Novo Energies Corporation Announces the Appointment of Immunovative Therapies, Ltd.'s GCP and GMP Experts
News Mar 19, 2012
The appointments of Dr. Miller and Ms. Scott are part of Immunovative's commitment to build a world-class clinical research and GMP biologics manufacturing organization.
Andra Miller, Ph.D. is the Director, Cell and Gene Therapies for Biological Consulting Group. She has nine years' experience as a product reviewer with the FDA, serving as the Gene Therapy Group Leader and as Expert Microbiologist in the FDA's Center for Biologics Evaluation and Research (CBER) Division of Cellular and Gene Therapies. FDA/CBER is the regulatory organization that reviews Immunovative's product submissions. Dr. Miller has been very influential in the development of policy in the cell and gene therapy areas. The focus of Dr. Miller's consulting with Immunovative will be to advise on regulatory strategies for product development, including interpretation of FDA guidelines, assisting in the review and preparation of FDA submissions, and providing advice on cGMP and quality system development and compliance.
Holly Scott joined Biologics Consulting Group as a Senior Consultant in 2009. She has approximately 19 years of multi-office experience with the FDA, including four years as a Consumer Safety Officer with FDA/CBER, and 15 years as a Field Investigator with the FDA Office of Regulatory Affairs/ Florida District Office (Miami & Orlando). As an FDA Field Investigator, Ms. Scott was Level II certified and performed GMP Compliance inspections of Blood & Blood Products, Plasma-derived products, Human Tissue establishments, Drug and Dietary Supplement Manufacturers, GCP inspections of Clinical Investigators, IRBs, and Sponsors, as well as performing quality systems inspections. As a Senior Field Investigator, Ms. Scott was also responsible for the training of new field personnel and development of District Procedures. Ms. Scott will use her experience to provide a continuous program of compliance analysis of both the Immunovative's manufacturing operations under GMP and the clinical operations under GCP.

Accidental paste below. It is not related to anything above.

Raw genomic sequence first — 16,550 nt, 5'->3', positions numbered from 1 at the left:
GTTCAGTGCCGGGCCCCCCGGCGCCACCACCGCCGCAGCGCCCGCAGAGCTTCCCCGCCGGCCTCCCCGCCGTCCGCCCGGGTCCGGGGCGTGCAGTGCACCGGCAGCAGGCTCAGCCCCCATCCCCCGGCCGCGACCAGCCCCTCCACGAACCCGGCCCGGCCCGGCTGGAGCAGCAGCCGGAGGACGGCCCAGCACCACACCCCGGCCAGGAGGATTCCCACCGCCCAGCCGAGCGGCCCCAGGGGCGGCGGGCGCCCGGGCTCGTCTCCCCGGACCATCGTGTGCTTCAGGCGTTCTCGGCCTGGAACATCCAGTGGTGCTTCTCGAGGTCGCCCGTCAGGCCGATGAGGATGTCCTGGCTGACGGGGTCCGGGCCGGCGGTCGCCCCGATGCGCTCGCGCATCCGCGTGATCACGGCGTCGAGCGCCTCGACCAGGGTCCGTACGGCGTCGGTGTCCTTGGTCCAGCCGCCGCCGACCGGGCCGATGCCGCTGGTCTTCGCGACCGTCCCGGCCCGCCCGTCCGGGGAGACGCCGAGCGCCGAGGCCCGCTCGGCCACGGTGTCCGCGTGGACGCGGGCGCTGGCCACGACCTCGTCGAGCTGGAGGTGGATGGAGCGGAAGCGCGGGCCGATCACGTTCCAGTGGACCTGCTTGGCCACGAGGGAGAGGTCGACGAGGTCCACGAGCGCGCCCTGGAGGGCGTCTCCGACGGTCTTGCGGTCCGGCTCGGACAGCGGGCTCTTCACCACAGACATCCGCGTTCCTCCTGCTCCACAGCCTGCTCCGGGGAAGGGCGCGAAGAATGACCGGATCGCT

Immunovative Therapies, Ltd. has recently completed a licensing agreement with Novo for funding the continuing clinical development of its lead product candidates: AlloStim™ and AlloVax™. Novo has already provided the first tranche of funding pursuant to the licensing agreement. Immunovative is using these funds with the goal of building a world-class clinical research organization and to upgrade its GMP manufacturing facilities to comply with regulations for advanced clinical development. These efforts are conducted as part of preparations to obtain FDA regulatory clearance to launch a potentially pivotal, randomized, controlled Phase II/III clinical trial that is designed to test the safety and efficacy of its novel InSituStim™ in-situ cancer vaccine which combines cryoablation (freezing) or radiofrequency ablation of a selected metastatic tumor to release tumor antigens into the surrounding microenvironment and the injection of AlloStim™ as an adjuvant into the ablated tumor to create a personalized anti-cancer vaccine inside of the body (in-situ).